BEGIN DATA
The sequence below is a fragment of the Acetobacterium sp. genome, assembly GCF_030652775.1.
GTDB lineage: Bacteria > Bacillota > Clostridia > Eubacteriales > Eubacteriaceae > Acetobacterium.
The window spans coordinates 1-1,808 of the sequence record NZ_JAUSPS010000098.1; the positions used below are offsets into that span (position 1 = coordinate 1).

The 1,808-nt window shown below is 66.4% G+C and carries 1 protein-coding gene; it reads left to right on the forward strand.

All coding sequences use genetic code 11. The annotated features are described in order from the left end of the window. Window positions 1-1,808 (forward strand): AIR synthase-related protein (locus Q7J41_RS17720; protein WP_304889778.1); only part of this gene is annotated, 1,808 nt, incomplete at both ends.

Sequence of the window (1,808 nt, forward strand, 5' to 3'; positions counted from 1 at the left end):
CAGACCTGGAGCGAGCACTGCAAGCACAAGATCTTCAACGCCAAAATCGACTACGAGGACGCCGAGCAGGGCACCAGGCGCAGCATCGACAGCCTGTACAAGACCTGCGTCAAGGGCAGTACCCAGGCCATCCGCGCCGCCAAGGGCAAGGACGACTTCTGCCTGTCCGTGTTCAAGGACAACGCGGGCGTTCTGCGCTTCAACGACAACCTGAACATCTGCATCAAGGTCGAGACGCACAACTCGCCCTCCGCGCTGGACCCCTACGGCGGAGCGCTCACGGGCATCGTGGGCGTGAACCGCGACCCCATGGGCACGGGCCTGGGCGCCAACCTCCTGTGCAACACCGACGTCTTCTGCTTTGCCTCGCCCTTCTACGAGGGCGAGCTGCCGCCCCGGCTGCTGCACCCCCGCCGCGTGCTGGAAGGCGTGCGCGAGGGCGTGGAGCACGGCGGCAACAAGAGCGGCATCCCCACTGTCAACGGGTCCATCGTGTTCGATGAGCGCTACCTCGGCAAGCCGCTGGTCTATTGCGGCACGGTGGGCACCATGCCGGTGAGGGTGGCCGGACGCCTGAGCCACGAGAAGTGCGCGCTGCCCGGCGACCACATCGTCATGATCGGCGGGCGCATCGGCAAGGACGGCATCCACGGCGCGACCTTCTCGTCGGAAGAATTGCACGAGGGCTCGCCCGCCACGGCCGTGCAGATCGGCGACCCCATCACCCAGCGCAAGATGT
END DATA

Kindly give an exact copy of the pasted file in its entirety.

The sequence below is a fragment of the Acetobacterium sp. genome, assembly GCF_030652775.1.
GTDB lineage: Bacteria > Bacillota > Clostridia > Eubacteriales > Eubacteriaceae > Acetobacterium.
The window spans coordinates 1-1,808 of the sequence record NZ_JAUSPS010000098.1; the positions used below are offsets into that span (position 1 = coordinate 1).

The 1,808-nt window shown below is 66.4% G+C and carries 1 protein-coding gene; it reads left to right on the forward strand.

All coding sequences use genetic code 11. The annotated features are described in order from the left end of the window. Window positions 1-1,808 (forward strand): AIR synthase-related protein (locus Q7J41_RS17720; protein WP_304889778.1); only part of this gene is annotated, 1,808 nt, incomplete at both ends.

Sequence of the window (1,808 nt, forward strand, 5' to 3'; positions counted from 1 at the left end):
CAGACCTGGAGCGAGCACTGCAAGCACAAGATCTTCAACGCCAAAATCGACTACGAGGACGCCGAGCAGGGCACCAGGCGCAGCATCGACAGCCTGTACAAGACCTGCGTCAAGGGCAGTACCCAGGCCATCCGCGCCGCCAAGGGCAAGGACGACTTCTGCCTGTCCGTGTTCAAGGACAACGCGGGCGTTCTGCGCTTCAACGACAACCTGAACATCTGCATCAAGGTCGAGACGCACAACTCGCCCTCCGCGCTGGACCCCTACGGCGGAGCGCTCACGGGCATCGTGGGCGTGAACCGCGACCCCATGGGCACGGGCCTGGGCGCCAACCTCCTGTGCAACACCGACGTCTTCTGCTTTGCCTCGCCCTTCTACGAGGGCGAGCTGCCGCCCCGGCTGCTGCACCCCCGCCGCGTGCTGGAAGGCGTGCGCGAGGGCGTGGAGCACGGCGGCAACAAGAGCGGCATCCCCACTGTCAACGGGTCCATCGTGTTCGATGAGCGCTACCTCGGCAAGCCGCTGGTCTATTGCGGCACGGTGGGCACCATGCCGGTGAGGGTGGCCGGACGCCTGAGCCACGAGAAGTGCGCGCTGCCCGGCGACCACATCGTCATGATCGGCGGGCGCATCGGCAAGGACGGCATCCACGGCGCGACCTTCTCGTCGGAAGAATTGCACGAGGGCTCGCCCGCCACGGCCGTGCAGATCGGCGACCCCATCACCCAGCGCAAGATGT